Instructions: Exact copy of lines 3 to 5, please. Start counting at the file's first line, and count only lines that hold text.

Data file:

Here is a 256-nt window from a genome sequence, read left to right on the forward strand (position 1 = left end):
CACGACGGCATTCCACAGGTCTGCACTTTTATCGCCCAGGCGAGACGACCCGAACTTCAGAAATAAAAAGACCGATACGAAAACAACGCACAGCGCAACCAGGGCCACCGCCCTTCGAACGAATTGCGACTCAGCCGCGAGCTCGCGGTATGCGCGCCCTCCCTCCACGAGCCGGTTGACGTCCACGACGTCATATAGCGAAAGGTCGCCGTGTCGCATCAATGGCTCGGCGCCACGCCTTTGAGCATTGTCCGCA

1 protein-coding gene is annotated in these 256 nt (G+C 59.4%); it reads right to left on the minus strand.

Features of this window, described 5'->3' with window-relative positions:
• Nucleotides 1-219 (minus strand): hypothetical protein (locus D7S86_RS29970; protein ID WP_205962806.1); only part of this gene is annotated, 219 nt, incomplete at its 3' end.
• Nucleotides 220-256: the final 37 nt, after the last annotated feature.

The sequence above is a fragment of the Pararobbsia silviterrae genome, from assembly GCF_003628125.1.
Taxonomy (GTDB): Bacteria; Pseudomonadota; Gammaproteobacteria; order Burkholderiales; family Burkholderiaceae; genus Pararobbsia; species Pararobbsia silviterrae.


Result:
1 protein-coding gene is annotated in these 256 nt (G+C 59.4%); it reads right to left on the minus strand.

Features of this window, described 5'->3' with window-relative positions:
• Nucleotides 1-219 (minus strand): hypothetical protein (locus D7S86_RS29970; protein ID WP_205962806.1); only part of this gene is annotated, 219 nt, incomplete at its 3' end.